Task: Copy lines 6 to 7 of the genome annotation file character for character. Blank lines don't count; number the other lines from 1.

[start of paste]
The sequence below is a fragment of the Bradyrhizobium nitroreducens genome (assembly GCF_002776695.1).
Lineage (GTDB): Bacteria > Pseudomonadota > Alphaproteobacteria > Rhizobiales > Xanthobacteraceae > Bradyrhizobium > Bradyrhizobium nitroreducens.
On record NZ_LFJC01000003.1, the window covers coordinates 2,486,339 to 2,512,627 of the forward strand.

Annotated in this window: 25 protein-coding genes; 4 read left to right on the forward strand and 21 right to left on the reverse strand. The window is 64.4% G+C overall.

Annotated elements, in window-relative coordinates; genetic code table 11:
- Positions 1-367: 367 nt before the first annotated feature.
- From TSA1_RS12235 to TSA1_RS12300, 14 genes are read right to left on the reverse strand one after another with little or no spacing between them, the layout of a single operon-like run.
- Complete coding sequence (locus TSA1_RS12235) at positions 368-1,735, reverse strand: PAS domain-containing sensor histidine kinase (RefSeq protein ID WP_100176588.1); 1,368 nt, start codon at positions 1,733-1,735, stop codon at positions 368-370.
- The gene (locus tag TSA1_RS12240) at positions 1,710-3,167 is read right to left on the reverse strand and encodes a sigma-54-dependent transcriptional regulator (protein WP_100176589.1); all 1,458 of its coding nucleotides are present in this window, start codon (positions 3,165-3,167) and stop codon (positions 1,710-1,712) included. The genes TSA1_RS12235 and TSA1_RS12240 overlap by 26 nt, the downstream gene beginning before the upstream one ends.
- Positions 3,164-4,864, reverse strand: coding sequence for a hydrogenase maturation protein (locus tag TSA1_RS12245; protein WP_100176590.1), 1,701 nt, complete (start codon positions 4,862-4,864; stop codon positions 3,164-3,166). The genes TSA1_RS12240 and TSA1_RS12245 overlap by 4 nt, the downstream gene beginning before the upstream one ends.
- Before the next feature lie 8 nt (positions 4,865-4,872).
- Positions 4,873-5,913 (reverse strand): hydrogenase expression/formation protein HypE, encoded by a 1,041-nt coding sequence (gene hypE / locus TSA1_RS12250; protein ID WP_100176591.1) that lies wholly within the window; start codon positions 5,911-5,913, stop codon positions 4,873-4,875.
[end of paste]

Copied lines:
- Positions 1-367: 367 nt before the first annotated feature.
- From TSA1_RS12235 to TSA1_RS12300, 14 genes are read right to left on the reverse strand one after another with little or no spacing between them, the layout of a single operon-like run.